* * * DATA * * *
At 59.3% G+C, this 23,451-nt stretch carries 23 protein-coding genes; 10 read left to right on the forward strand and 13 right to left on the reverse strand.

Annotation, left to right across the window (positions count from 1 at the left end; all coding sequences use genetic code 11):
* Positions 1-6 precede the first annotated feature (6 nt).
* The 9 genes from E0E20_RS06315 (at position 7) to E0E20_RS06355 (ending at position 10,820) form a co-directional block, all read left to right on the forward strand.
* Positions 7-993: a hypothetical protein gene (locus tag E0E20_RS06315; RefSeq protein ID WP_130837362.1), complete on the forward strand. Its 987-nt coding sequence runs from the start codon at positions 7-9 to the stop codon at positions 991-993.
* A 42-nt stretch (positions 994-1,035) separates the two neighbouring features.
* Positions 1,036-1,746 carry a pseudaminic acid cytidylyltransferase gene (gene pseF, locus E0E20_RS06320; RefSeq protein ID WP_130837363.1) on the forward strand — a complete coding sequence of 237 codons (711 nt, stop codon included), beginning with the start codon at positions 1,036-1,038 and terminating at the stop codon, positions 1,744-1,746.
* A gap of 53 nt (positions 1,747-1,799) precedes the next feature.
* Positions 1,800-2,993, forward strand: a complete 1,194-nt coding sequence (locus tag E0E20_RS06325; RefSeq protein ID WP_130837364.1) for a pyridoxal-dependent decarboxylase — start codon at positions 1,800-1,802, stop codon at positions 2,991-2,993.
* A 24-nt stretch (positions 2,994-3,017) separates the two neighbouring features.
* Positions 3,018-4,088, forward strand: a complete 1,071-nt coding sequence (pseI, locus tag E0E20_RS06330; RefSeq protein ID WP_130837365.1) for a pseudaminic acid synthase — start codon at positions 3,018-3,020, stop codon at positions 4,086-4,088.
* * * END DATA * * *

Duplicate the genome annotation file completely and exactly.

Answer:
At 59.3% G+C, this 23,451-nt stretch carries 23 protein-coding genes; 10 read left to right on the forward strand and 13 right to left on the reverse strand.

Annotation, left to right across the window (positions count from 1 at the left end; all coding sequences use genetic code 11):
* Positions 1-6 precede the first annotated feature (6 nt).
* The 9 genes from E0E20_RS06315 (at position 7) to E0E20_RS06355 (ending at position 10,820) form a co-directional block, all read left to right on the forward strand.
* Positions 7-993: a hypothetical protein gene (locus tag E0E20_RS06315; RefSeq protein ID WP_130837362.1), complete on the forward strand. Its 987-nt coding sequence runs from the start codon at positions 7-9 to the stop codon at positions 991-993.
* A 42-nt stretch (positions 994-1,035) separates the two neighbouring features.
* Positions 1,036-1,746 carry a pseudaminic acid cytidylyltransferase gene (gene pseF, locus E0E20_RS06320; RefSeq protein ID WP_130837363.1) on the forward strand — a complete coding sequence of 237 codons (711 nt, stop codon included), beginning with the start codon at positions 1,036-1,038 and terminating at the stop codon, positions 1,744-1,746.
* A gap of 53 nt (positions 1,747-1,799) precedes the next feature.
* Positions 1,800-2,993, forward strand: a complete 1,194-nt coding sequence (locus tag E0E20_RS06325; RefSeq protein ID WP_130837364.1) for a pyridoxal-dependent decarboxylase — start codon at positions 1,800-1,802, stop codon at positions 2,991-2,993.
* A 24-nt stretch (positions 2,994-3,017) separates the two neighbouring features.
* Positions 3,018-4,088, forward strand: a complete 1,071-nt coding sequence (pseI, locus tag E0E20_RS06330; RefSeq protein ID WP_130837365.1) for a pseudaminic acid synthase — start codon at positions 3,018-3,020, stop codon at positions 4,086-4,088.